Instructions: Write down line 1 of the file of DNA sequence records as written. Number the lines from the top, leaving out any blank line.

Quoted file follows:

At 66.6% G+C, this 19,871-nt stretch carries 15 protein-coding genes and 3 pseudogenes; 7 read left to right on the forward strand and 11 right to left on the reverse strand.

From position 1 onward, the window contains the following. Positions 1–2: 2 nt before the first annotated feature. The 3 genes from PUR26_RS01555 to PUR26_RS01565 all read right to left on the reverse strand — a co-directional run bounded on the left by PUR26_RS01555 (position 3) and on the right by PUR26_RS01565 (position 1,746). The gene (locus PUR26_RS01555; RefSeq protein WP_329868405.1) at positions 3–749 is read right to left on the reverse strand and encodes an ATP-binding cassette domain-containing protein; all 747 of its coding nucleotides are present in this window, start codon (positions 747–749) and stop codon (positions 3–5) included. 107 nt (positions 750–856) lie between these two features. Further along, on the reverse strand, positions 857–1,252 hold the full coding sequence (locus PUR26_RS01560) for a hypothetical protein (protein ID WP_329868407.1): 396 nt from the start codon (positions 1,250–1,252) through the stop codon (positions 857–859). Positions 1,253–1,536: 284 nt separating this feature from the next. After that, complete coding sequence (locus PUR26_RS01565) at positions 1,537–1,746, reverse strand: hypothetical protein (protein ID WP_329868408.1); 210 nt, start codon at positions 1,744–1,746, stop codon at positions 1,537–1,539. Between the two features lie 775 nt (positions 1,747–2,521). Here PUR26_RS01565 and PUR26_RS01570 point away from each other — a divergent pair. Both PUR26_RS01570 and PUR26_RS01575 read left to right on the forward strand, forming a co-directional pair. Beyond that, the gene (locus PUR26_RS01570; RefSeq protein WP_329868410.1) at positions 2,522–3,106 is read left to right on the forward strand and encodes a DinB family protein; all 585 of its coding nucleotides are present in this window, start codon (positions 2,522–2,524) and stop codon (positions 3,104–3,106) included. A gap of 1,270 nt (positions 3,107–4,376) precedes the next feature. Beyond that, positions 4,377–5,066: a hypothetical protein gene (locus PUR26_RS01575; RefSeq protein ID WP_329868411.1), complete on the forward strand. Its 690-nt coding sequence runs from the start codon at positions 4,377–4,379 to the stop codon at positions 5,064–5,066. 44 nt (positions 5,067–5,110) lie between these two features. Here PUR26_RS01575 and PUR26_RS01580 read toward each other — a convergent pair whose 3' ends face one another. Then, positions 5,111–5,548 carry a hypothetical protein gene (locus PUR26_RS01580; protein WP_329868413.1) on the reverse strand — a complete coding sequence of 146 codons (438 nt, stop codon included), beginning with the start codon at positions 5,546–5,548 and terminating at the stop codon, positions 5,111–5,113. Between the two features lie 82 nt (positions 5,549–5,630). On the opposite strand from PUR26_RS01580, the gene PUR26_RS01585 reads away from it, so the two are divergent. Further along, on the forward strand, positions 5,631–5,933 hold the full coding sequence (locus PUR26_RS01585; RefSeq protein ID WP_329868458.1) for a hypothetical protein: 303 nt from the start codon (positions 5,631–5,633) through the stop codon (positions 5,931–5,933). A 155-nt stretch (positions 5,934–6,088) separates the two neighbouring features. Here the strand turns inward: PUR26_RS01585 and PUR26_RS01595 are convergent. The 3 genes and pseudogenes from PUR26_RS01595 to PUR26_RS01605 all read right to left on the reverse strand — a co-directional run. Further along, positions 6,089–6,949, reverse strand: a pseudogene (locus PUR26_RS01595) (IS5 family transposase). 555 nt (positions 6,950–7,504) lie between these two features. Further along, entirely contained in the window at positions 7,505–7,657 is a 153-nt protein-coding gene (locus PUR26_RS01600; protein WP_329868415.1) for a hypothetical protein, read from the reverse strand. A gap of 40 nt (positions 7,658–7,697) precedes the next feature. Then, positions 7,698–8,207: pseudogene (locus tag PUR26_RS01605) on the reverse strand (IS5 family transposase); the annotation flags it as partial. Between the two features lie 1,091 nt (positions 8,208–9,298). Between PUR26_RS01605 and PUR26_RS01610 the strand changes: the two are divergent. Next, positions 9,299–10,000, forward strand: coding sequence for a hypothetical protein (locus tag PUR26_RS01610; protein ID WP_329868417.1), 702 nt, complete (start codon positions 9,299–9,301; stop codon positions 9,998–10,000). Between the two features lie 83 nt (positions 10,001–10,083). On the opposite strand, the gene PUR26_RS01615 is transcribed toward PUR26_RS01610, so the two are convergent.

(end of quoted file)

At 66.6% G+C, this 19,871-nt stretch carries 15 protein-coding genes and 3 pseudogenes; 7 read left to right on the forward strand and 11 right to left on the reverse strand.